Sep 24 2018

October Journal – Taking it Home: Creating Sanctuary

Published by at 4:27 pm under Minister's Musings

Taking It Home: Creating Sanctuary

by Rev. Nancy Palmer Jones, with help from the Soul Matters Sharing Circle

 

During this two-year Interim Period, we here at the First Unitarian Church of San José will be diving into the nitty-gritty of how we can best embody our Unitarian Universalist faith. And like the old joke about “how do you get to Carnegie Hall,” we can only strengthen our capacity to live the life-saving, life-giving core of Unitarian Universalism through “Practice, Practice, Practice”!

So each month, I’m offering “Taking It Home,” suggestions about how to turn our monthly themes into practical, life-changing guides. I hope you and your family will try on these exercises. Often they will deepen our worship experiences, too. Here are two for this month’s theme of “What does it mean to be a people of Sanctuary?”

 

Building an Altar to Sanctuary for October’s Worship

Sanctuary comes to us in many forms. This exercise invites us to meditate on the gifts of our many sanctuaries. Over the next few days and weeks, notice all the various places, spaces, relationships, and experiences that function and have functioned as sanctuary for you. Where, when, or with whom do you find peace, grounding, inspiration, and the chance to be your most authentic self? Do you find sanctuary here at FUCSJ, for instance? Do you find it by the ocean or in the woods? Do you find it in conversation with your best friend, or when you are immersed in a good book or movie, or when you are out for a run?

Here’s the crucial part: As you remember and notice these sanctuaries, identify a symbol or token that represents them. For instance, collect a picture of the person who has been sanctuary for you. If it’s a physical space like your home, pick a small object that represents it. If it’s a park or beach where you love to sit or walk, choose a picture or print out a description; bring a leaf or shell if it’s OK to pick one up. If it’s your garden, choose a spray of flowers or herbs that you have grown.

Please bring these symbols of your sanctuaries to worship with you on October 7, 14, and 21, and add them to our joint altar. Much like the annual creation of our Day of the Dead altar, we will create a space that represents inspiration and grounding for all of us—a visual and tactile place that can strengthen our spirits and fuel our actions. Pulling all our diverse sanctuaries into one space helps anchor us in the truth that life itself is more of a sanctuary than we sometimes think.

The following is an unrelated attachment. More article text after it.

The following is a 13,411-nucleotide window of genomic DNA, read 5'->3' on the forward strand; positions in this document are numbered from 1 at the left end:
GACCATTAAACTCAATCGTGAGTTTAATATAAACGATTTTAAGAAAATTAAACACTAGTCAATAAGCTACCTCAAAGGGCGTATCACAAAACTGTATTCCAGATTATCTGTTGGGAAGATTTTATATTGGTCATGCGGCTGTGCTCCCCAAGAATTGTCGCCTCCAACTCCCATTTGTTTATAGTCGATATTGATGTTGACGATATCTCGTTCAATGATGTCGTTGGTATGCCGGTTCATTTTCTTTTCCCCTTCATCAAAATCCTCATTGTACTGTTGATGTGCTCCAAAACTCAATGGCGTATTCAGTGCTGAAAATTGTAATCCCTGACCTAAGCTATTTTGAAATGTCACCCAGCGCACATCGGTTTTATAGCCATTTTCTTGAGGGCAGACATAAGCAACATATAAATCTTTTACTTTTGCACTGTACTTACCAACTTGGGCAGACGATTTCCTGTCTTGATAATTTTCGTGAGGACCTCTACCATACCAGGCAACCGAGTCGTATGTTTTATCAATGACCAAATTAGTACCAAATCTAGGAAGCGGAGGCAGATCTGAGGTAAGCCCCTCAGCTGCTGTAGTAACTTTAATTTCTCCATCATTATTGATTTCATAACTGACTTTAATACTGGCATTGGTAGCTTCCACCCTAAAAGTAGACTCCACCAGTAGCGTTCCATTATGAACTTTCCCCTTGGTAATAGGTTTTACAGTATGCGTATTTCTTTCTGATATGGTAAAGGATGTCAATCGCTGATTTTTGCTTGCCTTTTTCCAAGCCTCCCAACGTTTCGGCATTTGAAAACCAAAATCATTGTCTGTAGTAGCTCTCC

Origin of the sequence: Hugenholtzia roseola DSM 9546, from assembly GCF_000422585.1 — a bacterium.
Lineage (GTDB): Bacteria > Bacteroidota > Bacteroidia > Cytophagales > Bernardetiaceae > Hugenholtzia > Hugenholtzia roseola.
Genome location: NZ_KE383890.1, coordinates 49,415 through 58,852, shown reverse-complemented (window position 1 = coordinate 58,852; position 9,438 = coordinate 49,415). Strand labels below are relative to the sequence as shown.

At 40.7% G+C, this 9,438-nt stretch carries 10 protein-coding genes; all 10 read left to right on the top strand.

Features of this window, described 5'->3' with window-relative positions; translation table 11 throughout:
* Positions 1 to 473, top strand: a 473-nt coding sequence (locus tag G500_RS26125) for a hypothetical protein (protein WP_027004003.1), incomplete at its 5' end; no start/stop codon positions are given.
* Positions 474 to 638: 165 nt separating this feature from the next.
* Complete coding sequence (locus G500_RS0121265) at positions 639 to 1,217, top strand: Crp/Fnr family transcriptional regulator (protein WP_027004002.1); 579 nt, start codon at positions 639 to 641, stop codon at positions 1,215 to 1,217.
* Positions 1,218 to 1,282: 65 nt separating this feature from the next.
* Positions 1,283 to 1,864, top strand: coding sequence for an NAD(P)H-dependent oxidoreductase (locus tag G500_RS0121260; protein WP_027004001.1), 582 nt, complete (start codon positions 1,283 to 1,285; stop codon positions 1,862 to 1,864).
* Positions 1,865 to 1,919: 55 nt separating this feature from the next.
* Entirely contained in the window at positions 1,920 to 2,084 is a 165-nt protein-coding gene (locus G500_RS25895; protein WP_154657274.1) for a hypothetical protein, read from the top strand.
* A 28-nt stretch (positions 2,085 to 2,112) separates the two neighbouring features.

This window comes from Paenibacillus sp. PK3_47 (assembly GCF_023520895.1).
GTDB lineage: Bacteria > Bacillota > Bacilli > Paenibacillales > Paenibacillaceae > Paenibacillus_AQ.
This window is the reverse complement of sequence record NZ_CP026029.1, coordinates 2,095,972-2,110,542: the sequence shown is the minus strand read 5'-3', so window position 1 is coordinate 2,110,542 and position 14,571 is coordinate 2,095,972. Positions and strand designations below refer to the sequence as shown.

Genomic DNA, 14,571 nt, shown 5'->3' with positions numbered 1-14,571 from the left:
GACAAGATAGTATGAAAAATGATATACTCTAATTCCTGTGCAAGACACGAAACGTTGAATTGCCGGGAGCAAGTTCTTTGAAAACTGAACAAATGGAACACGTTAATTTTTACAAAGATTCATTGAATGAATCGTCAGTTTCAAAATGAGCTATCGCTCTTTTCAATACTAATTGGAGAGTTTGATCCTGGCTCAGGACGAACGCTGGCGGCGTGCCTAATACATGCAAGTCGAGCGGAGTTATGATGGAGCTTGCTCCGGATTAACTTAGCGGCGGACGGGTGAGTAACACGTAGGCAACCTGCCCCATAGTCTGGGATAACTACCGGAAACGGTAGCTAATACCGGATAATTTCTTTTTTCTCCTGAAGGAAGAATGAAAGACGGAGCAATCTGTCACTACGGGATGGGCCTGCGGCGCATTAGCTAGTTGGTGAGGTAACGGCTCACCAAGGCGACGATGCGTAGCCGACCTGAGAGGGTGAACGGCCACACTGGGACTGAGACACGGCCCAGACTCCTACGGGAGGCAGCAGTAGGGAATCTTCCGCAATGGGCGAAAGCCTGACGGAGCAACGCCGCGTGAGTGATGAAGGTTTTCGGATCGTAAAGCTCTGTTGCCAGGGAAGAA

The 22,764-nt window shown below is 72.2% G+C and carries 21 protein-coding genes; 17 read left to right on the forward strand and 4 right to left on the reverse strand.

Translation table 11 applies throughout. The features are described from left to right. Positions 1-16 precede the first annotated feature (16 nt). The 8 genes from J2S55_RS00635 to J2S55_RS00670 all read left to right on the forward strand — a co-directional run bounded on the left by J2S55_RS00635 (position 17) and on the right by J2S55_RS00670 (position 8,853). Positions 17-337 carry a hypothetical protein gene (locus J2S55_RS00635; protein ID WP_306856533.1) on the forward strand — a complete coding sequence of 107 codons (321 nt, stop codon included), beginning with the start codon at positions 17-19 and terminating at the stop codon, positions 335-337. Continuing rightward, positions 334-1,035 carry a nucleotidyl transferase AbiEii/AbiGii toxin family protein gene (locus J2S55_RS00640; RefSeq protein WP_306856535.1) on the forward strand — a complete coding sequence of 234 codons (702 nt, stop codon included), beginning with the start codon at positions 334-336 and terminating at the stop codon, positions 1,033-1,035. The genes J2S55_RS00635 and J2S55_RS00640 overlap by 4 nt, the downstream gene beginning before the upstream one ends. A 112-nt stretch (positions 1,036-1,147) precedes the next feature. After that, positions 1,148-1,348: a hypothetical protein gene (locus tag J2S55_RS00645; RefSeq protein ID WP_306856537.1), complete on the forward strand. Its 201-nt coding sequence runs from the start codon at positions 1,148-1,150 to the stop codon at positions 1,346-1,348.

Creating a Sanctuary at the End of Each Day

Many of us have “morning rituals of sanctuary.” We meditate, take the dog for a walk, do some yoga, cook, or read something special. We start the day with a sense of grounding and inspiration.

Psychologists tell us that ending the day with the experience of sanctuary can be even more important. This month, find a practice that lets you end your day with sanctuary. The following article, called “Evening Ritual: The 7 Things That Will Make You Happy at Night,” offers ideas and explanations about why this is key to spiritual centeredness: https://www.bakadesuyo.com/2016/02/evening-ritual/?utm_source=pocket&utm_medium=email&utm_campaign=pockethits

 

A Word of Assurance

Friends, I too have trouble fitting a new practice into my life, especially in these times when everything feels urgent. But an old spiritual truth says that such times are exactly when we most need to slow down, pay attention, and take the time to do what needs to be done. To be loving and effective in our jobs, families, and friendships, in our congregation and communities, we need to be grounded, to find inspiration, and to stay in touch with our most authentic self. So won’t you please be accountability partners with me, checking in about how our “practice” is going?

I can’t wait to experience the peace and grounding we will create.

 

With love and faith,

Rev. Nancy

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